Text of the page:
I enjoyed learning physics concepts with haptic devices
Haptic devices were easy to interact with
The force feedback was easy to be interpreted
Interacting with haptic devices requires a lot of mental effort
Interpreting the force feedback requires a lot of mental effort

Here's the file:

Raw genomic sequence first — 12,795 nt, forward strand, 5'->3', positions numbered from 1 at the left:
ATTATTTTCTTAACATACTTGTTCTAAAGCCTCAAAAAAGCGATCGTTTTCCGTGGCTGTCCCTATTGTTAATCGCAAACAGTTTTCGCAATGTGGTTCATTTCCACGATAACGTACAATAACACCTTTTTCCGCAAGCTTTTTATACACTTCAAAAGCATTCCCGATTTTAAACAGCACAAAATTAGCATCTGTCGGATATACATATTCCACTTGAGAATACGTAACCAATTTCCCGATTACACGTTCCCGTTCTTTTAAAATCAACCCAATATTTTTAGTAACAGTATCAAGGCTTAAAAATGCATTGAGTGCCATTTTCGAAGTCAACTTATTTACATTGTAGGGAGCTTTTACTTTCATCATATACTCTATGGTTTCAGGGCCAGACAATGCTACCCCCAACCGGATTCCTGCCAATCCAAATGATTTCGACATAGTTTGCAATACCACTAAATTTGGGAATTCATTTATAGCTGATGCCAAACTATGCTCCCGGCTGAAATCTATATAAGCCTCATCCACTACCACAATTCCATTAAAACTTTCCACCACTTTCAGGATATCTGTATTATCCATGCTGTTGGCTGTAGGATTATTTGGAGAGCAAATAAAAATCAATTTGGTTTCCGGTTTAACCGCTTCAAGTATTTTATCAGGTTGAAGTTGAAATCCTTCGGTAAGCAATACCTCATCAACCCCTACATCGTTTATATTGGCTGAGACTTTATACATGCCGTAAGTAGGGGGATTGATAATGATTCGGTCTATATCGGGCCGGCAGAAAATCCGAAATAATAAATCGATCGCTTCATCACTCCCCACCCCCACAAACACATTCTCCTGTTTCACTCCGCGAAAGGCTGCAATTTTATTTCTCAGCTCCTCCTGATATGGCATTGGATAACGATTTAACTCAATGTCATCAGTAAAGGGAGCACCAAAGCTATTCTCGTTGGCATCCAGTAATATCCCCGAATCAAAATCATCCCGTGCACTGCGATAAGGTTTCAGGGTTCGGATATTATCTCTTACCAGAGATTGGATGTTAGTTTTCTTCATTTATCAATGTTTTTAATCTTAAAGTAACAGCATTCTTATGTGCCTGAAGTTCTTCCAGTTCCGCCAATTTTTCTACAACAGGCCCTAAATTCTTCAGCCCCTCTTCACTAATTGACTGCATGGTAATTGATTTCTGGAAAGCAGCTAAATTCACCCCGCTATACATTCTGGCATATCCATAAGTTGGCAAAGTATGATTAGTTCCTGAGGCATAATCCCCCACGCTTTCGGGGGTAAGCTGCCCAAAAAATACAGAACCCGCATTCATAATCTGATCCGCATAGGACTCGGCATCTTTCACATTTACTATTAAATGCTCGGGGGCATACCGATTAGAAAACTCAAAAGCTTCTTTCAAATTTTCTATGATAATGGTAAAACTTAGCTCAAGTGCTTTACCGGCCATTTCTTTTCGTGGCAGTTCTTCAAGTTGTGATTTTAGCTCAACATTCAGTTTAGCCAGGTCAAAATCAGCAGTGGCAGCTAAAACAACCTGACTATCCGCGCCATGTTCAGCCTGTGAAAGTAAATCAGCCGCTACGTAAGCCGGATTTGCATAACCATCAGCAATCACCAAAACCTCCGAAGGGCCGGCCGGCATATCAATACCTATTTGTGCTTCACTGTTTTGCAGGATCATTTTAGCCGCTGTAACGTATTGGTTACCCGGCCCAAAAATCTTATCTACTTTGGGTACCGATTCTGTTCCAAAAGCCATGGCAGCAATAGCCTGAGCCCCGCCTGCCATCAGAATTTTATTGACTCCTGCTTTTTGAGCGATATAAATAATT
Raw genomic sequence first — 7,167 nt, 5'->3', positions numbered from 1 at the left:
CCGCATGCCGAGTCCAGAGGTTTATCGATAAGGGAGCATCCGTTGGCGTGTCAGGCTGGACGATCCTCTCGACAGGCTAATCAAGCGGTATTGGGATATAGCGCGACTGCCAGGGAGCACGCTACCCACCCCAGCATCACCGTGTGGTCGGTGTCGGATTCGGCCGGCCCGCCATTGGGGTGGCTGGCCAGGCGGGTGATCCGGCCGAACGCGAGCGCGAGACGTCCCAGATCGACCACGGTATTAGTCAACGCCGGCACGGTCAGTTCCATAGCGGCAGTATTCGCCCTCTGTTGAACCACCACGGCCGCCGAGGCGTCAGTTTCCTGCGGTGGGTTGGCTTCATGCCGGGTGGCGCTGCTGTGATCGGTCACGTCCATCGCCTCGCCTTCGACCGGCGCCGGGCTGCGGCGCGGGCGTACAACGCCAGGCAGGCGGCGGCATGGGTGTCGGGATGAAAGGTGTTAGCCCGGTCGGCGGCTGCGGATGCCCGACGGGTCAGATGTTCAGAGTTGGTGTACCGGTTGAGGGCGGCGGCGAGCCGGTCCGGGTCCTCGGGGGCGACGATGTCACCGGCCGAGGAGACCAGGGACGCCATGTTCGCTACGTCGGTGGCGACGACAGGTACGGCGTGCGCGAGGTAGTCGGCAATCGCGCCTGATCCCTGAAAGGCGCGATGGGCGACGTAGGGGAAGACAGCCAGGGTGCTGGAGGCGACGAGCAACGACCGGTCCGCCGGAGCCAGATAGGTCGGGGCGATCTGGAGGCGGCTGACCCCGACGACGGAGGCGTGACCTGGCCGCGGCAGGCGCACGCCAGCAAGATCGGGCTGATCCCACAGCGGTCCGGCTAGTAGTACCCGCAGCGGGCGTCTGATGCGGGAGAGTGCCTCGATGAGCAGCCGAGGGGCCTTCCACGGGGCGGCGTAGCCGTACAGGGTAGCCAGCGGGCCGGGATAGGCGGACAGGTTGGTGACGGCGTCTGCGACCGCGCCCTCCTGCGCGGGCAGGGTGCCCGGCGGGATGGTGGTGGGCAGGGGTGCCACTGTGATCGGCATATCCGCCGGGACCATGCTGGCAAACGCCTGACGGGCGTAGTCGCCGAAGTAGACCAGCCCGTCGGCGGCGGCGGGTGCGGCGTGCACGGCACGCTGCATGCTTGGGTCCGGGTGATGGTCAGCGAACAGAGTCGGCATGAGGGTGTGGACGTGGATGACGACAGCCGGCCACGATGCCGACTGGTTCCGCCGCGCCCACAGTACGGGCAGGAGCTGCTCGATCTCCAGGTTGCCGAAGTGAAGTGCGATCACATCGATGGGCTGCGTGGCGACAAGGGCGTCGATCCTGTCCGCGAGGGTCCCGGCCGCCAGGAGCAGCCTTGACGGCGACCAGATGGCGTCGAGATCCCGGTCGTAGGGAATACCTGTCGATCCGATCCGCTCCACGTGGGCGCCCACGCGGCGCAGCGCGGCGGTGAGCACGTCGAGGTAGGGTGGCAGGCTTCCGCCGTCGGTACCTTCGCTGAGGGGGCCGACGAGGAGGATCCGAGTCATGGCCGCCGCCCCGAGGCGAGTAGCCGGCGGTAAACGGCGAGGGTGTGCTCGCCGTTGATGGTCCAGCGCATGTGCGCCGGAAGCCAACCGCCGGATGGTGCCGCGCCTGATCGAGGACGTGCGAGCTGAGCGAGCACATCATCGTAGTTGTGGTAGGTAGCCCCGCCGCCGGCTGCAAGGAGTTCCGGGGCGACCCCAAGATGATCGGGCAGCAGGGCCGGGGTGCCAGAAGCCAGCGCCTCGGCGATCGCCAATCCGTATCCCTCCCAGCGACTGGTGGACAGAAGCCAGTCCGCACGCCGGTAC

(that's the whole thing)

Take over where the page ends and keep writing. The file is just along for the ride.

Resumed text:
Findings from Table 7 suggest that students agreed that they enjoyed using the haptics device for learning and the technology was easy to interact with. On average, the students agreed that they enjoyed learning physics with haptic devices, haptic devices were easy to use and the force feedback was easy to be interpreted. Also, they unanimously disagreed that interacting with haptic devices or interpreting force feedback required a lot of mental effort.